What skills will employees and managers need in the future?
Competencies are a compass of requirements
When proven or newly hired employees are assigned new areas of activity, this is not done solely on the basis of their formal educational qualifications. The content of a degree simply says too little about how well a person will do at their new job. But even comparing the new job with the tasks in the previous position is not always meaningful. This is especially true where the position or industry is changed along with the job. So on what basis can it be decided whether a person will be qualified for his or her new duties?
The answer is provided by a look at their competencies. Over the last twenty years, competencies have become accepted as a standard of assessment – even when it comes to the targeted further training of employees (Erpenbeck and Sauter 2019). Competencies can be measured and trained (Sauter and Staudt 2016). Many companies are developing complete competency models to uniformly capture what skills they expect from their employees and managers (Gessler and Sebe-Opfermann 2016).
The advantage of competencies as a measure of qualifications is that, while they are specific enough to derive concrete skills of a person from them. At the same time, they are general enough to ensure that a person can use them to deal with new and completely unexpected situations. This is because competencies are the skills that enable people to solve problems independently and creatively (Erpenbeck 2013). This makes them vital for survival in today’s highly dynamic corporate environment, where digitization, globalization, and hypercompetition pose new challenges to managers and employees alike on a daily basis (D’Aveni 1995).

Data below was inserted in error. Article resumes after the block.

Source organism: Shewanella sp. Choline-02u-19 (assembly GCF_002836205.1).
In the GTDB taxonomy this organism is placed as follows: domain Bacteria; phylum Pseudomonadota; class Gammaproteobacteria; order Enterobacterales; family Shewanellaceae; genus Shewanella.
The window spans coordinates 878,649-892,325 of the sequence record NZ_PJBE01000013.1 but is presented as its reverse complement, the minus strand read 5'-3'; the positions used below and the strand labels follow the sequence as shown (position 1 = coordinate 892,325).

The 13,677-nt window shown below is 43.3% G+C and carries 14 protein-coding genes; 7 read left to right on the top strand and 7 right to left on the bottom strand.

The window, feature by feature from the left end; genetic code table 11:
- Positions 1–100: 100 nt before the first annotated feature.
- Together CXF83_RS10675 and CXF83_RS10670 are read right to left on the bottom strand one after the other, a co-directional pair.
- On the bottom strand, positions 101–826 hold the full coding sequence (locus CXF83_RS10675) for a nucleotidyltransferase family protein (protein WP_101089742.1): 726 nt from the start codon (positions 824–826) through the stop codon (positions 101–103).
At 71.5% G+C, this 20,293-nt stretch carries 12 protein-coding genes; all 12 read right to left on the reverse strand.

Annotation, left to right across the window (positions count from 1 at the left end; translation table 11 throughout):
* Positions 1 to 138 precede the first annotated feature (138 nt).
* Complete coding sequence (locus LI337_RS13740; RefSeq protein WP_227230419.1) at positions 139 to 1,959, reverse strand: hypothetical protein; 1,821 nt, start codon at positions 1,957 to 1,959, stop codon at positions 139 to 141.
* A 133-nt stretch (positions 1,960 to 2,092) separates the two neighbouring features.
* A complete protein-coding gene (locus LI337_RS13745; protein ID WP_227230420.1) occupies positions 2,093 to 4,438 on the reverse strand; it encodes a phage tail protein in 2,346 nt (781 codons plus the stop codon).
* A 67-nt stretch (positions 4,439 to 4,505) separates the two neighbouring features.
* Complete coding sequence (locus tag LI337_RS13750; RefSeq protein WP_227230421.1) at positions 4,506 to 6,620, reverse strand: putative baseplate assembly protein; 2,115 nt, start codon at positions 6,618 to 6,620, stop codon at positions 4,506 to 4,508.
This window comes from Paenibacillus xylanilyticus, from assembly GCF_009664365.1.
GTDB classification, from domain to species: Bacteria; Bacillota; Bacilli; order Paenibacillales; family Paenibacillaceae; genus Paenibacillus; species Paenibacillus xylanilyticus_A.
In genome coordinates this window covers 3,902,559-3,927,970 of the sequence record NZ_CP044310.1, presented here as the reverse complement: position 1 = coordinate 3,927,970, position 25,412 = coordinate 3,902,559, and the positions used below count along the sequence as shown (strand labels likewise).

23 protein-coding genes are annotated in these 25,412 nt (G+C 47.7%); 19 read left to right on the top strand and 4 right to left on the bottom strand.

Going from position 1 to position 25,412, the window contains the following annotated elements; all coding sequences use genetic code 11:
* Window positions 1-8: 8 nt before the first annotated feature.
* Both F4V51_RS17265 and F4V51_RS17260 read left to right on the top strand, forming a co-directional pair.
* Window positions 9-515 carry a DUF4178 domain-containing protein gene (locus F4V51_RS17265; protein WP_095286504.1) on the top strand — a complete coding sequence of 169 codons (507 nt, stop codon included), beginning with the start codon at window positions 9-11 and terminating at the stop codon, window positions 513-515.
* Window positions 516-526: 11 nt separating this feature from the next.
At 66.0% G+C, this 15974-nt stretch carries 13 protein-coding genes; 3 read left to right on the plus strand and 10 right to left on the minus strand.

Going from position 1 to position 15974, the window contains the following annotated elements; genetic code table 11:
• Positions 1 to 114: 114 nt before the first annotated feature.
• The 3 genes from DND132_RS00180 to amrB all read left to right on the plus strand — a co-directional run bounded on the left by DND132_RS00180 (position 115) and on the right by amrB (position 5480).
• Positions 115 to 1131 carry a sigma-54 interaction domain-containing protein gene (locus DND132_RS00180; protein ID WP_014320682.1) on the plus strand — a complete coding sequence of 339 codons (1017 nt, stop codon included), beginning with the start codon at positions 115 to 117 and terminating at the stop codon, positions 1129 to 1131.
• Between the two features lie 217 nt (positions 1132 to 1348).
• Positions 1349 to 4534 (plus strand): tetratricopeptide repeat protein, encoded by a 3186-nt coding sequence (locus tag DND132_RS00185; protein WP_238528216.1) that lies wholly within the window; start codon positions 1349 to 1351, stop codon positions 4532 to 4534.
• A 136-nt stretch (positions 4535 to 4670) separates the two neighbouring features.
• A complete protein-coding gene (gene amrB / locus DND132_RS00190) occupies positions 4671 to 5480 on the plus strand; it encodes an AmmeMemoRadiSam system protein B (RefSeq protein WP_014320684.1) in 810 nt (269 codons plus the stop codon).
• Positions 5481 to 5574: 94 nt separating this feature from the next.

Aim of our meta-study
If the competencies of employees determine the efficiency and thus the survival of companies, then the question arises as to which competencies will be particularly important in the future. To answer this question, we at Strametz looked to see if there are any overarching future competencies that are important regardless of the specific job description. Our meta-study is based on surveys and interviews conducted with HR experts and executives in the German-speaking (DACH) region in recent years. We wanted to know which skills respondents thought would be particularly important in the coming years.
Result: What are the most frequently mentioned competencies?
Eight studies with a combined total of more than 3,000 respondents were included in our metastudy. Overall, 64 competencies emerged as particularly important in the studies. We have summarized all competencies for you here.
In order to organize them in a first step, we used the division into four competence fields that is widely used in competence research: Personal competencies, social competencies, methodological competencies, and professional competencies (Erpenbeck 2013). In the process, we came across two results: